Point-Counterpoint: Minimalist Running Shoes: A Significant Advance Or Injuries Waiting To Happen?

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Author(s): 
Nicholas A. Campitelli, DPM, FACFAS, and Kevin A. Kirby, DPM

   In other words, these racing flats that myself and thousands of other distance runners wore from the 1970s onward had nearly identical shoe construction to today’s “minimalist running shoes.” Therefore, minimalist shoes represent simply a renaming of a four-decade-old running shoe type, not a radical new idea in running shoe design.

   Likewise, over 30 years ago, it was not uncommon for many collegiate long-distance runners, including myself and many of my college distance running teammates, to run workouts while barefoot as a way to vary the stress on our bodies during our intense workout and racing schedules. Therefore, the notion that running barefoot or running in “minimalist shoes” is a significant advance or is something new that just began a few years ago is not only a ridiculous idea but also fails to acknowledge the long history of barefoot running and the evolution of running shoe design within the distance running community over the past four decades.

A Closer Look At The Research

As a result of this misinformation that the barefoot running and minimalist shoe enthusiasts are promoting, it is very important for podiatrists to be knowledgeable of the research on minimalist running shoes in order to determine whether the claims that the minimalist running shoe advocates make are supported by the scientific literature.

   Ridge and colleagues recently conducted one of the best research studies to investigate the question of whether minimalist running shoes do indeed prevent running injuries.3 These researchers studied 36 experienced recreational runners split into two groups: a control group of 17 patients who ran in traditional thicker-soled running shoes and a minimalist shoe group of 19 patients who ran in Vibram FiveFingers minimalist running shoes for 10 weeks. The runners wearing FiveFingers shoes transitioned into these shoes using the same 10-week transition protocol that was published on the Vibram FiveFingers Web site in 2010.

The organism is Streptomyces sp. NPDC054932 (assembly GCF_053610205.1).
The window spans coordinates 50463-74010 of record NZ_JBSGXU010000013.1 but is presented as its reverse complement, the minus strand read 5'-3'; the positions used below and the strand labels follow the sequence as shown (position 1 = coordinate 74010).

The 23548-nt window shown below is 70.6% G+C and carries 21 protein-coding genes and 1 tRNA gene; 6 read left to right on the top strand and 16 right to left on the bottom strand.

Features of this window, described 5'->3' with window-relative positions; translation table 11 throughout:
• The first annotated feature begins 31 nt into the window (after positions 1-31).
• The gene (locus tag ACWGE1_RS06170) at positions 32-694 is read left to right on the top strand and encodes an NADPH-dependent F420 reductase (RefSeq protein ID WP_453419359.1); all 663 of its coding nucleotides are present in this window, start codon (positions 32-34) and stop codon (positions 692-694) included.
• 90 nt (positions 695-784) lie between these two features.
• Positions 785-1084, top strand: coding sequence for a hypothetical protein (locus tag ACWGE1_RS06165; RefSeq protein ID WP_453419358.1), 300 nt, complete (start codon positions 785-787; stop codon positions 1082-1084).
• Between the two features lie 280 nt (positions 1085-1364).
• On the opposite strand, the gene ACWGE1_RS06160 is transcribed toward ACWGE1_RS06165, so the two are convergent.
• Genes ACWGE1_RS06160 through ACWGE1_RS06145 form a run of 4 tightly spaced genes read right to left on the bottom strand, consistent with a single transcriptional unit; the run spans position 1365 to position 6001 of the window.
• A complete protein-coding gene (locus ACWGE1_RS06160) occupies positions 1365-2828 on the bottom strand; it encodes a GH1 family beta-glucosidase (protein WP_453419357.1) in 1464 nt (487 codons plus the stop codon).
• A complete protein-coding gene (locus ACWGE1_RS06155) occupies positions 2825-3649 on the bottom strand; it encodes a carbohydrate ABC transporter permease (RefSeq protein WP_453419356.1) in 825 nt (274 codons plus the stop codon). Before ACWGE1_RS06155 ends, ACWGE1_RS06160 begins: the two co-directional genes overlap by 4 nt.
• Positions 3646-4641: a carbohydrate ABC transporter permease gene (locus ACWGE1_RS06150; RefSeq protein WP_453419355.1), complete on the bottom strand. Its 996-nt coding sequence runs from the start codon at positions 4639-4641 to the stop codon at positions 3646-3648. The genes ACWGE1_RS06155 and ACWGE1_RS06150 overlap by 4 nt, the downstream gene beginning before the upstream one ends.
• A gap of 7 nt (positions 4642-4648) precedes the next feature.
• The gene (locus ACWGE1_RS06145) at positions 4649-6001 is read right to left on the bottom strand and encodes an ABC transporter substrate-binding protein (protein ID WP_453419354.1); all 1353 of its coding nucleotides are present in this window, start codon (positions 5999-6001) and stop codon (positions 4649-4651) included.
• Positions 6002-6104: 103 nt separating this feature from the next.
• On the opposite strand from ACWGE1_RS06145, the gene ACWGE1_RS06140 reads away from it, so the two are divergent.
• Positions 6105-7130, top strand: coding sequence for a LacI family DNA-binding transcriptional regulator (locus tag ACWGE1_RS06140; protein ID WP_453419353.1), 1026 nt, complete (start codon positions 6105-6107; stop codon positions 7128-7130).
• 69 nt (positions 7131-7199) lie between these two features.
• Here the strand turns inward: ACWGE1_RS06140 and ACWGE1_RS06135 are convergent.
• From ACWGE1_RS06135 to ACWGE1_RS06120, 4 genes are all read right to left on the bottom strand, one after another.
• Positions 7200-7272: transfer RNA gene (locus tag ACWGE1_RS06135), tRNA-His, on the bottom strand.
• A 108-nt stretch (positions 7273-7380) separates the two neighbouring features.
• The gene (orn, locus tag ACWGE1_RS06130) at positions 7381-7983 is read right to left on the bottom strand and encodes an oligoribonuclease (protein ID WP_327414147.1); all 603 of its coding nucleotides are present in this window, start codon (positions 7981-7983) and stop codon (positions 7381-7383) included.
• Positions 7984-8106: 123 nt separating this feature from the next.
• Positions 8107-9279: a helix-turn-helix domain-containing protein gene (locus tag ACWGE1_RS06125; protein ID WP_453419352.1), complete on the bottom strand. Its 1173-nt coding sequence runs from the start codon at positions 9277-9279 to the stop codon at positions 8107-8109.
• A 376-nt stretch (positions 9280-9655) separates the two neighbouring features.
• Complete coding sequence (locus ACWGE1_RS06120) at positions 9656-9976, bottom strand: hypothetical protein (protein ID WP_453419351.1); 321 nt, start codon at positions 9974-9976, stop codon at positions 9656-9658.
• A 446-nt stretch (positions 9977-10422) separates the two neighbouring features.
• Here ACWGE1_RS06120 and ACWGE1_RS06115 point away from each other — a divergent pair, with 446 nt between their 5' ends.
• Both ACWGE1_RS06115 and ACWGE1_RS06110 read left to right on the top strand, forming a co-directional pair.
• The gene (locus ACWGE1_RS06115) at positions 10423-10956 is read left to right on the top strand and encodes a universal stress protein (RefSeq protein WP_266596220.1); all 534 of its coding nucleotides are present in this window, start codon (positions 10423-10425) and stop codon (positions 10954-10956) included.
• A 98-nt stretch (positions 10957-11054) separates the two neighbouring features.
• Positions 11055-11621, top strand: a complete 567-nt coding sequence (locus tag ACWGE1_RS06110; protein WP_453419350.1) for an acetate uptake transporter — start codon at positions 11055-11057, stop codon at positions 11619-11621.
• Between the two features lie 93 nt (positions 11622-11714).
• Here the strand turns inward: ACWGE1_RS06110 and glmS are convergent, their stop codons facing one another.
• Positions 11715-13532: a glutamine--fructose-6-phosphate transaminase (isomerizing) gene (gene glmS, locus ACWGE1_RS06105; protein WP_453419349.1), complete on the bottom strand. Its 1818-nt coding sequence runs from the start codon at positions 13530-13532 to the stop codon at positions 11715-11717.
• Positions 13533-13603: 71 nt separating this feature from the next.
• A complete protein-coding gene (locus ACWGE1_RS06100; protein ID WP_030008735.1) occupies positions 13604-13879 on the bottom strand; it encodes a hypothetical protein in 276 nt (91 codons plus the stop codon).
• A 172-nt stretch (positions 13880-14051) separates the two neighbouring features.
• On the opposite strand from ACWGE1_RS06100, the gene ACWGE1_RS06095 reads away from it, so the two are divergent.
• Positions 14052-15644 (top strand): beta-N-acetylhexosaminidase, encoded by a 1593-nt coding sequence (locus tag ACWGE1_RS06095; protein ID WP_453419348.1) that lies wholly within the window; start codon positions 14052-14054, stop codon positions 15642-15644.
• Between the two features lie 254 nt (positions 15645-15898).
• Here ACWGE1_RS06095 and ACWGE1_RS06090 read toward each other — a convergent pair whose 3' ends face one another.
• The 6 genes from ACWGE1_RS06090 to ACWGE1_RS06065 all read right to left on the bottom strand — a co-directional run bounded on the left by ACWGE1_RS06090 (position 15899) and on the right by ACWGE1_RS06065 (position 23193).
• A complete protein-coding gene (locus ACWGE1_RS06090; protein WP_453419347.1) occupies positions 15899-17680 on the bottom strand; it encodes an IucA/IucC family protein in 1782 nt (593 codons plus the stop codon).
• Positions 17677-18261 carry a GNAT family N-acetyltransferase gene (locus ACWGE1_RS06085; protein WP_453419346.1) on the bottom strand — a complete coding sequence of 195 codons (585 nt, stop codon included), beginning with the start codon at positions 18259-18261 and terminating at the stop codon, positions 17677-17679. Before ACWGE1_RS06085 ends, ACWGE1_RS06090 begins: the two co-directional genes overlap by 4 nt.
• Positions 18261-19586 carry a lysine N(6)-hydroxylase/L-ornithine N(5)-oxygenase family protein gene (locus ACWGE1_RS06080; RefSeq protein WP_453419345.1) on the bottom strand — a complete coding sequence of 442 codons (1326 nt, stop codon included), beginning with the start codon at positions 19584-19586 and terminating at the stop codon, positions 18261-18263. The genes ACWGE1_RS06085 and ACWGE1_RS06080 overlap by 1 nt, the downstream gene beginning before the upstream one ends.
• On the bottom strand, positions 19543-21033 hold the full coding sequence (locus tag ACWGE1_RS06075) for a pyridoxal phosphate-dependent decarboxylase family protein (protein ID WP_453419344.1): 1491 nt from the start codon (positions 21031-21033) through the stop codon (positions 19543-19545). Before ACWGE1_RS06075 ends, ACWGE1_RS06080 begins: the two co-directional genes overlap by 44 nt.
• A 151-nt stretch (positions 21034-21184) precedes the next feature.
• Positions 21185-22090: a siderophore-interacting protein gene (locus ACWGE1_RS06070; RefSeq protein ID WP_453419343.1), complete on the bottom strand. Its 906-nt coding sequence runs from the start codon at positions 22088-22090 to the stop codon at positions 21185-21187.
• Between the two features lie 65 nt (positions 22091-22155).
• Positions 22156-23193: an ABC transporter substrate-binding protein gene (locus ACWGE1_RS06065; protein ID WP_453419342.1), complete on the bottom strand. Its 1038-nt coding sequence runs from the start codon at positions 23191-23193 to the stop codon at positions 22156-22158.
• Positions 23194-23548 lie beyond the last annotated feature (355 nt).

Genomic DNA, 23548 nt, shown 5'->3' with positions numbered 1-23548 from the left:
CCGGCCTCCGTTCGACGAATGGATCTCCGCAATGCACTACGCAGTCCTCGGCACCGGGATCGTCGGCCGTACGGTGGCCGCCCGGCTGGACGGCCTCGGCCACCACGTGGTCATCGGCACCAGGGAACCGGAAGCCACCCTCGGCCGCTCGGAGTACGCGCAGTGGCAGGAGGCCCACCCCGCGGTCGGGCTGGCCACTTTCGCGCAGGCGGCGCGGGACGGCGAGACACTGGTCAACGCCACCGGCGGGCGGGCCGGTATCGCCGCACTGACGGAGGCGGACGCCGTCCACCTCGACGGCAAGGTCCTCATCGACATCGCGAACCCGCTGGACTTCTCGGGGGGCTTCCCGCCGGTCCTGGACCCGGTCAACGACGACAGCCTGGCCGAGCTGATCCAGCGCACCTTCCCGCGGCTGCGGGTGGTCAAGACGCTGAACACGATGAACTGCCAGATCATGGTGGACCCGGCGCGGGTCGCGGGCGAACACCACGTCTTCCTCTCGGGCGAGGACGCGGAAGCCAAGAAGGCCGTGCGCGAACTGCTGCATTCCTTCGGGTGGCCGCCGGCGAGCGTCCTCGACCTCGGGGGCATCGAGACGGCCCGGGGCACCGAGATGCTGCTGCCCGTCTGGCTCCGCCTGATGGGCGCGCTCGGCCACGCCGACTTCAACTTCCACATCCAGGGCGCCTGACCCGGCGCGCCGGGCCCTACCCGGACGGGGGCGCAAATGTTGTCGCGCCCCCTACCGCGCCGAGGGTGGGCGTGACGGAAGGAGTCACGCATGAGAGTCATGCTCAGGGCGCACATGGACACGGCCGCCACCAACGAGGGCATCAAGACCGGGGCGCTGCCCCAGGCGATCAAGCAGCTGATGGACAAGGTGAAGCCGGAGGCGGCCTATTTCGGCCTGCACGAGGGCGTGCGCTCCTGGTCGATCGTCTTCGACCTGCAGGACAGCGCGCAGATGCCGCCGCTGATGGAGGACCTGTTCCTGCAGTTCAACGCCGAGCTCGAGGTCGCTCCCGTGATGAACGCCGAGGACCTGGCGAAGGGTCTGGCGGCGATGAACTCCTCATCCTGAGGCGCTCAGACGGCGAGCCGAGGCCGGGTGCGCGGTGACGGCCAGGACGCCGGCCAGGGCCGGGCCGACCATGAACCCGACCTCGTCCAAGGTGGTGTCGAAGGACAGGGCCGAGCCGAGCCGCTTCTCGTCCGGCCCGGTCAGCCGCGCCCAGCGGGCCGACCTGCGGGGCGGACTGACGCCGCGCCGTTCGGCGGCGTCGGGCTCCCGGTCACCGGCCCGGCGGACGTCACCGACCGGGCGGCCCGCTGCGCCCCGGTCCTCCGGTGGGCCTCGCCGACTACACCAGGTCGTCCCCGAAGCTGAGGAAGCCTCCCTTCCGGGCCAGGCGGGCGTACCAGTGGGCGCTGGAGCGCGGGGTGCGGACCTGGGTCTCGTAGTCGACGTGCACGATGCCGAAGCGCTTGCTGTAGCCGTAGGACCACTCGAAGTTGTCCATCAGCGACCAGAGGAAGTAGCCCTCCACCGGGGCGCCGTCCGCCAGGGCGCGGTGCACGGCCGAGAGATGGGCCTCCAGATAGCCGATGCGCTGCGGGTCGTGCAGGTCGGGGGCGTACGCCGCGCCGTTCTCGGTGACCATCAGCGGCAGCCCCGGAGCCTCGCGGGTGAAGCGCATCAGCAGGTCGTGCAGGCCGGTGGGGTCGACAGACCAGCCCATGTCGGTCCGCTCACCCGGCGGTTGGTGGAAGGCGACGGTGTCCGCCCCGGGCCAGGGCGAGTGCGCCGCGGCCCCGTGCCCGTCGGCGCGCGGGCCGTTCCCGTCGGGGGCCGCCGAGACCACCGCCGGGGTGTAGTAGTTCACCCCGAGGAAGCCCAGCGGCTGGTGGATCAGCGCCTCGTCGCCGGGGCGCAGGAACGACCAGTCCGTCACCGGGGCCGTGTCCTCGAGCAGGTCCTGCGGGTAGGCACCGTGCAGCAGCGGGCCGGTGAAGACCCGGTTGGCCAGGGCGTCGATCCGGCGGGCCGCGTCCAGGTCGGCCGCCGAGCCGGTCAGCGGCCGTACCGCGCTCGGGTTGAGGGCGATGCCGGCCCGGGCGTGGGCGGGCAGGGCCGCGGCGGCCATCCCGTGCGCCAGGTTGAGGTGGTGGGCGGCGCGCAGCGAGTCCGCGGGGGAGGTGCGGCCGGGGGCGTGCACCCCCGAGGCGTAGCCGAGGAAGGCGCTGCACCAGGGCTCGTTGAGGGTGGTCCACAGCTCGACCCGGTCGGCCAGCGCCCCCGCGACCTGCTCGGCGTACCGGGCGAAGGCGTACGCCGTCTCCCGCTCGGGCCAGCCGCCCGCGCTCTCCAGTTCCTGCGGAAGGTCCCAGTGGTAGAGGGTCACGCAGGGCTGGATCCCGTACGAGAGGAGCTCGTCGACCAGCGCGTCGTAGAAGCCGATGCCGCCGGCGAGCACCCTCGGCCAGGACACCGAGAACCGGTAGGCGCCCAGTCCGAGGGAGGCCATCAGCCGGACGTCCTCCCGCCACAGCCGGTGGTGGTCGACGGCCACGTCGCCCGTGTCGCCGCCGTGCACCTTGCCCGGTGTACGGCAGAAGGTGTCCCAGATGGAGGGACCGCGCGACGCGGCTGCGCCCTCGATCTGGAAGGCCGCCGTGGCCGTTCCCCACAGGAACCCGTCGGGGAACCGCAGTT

The runners in the study by Ridge and colleagues had magnetic resonance imaging (MRI) scans both before and after the 10-week period to monitor bone marrow edema and any other bone stress-related changes within their feet and ankles.3 Various authors have previously shown that MRI scans are able to detect bone stress injuries of the feet and ankles weeks before radiographs can detect any abnormalities.4-6 Even though pre-training MRI results were not statistically different between the two groups, the post-training MRI scores showed that more runners in the FiveFingers group (10 of 19) showed increases in bone marrow edema after 10 weeks of running than did the control group. In fact, of those who ran in the FiveFingers shoes, one of the runners developed a calcaneal stress fracture while another runner developed a second metatarsal stress fracture. No runners in the traditional running shoe group developed stress fractures during the 10-week training period.

   Within the medical literature, there are also reports of runners developing stress fractures and other injuries from running in minimalist running shoes. In a retrospective case series from Salzler and colleagues, 10 runners developed injuries when they switched from traditional running shoes to minimalist shoes.7 These injuries included eight metatarsal stress fractures, one calcaneal stress fracture and one plantar fascia rupture.

   In 2011, Giuliani and coworkers also reported two cases of second metatarsal stress fractures in experienced runners when they started running in Vibram FiveFingers shoes.8

   The increase in injuries that occurs with minimalist running shoes is possibly due to the more anterior foot strike, greater ankle plantarflexion moment in early stance, greater eccentric plantarflexion muscle involvement and greater impact peak loading rate found in people who run in minimalist shoes. Paquette and colleagues showed this in a recent study that compared the biomechanics of minimalist shoe running to traditional shoe running.9

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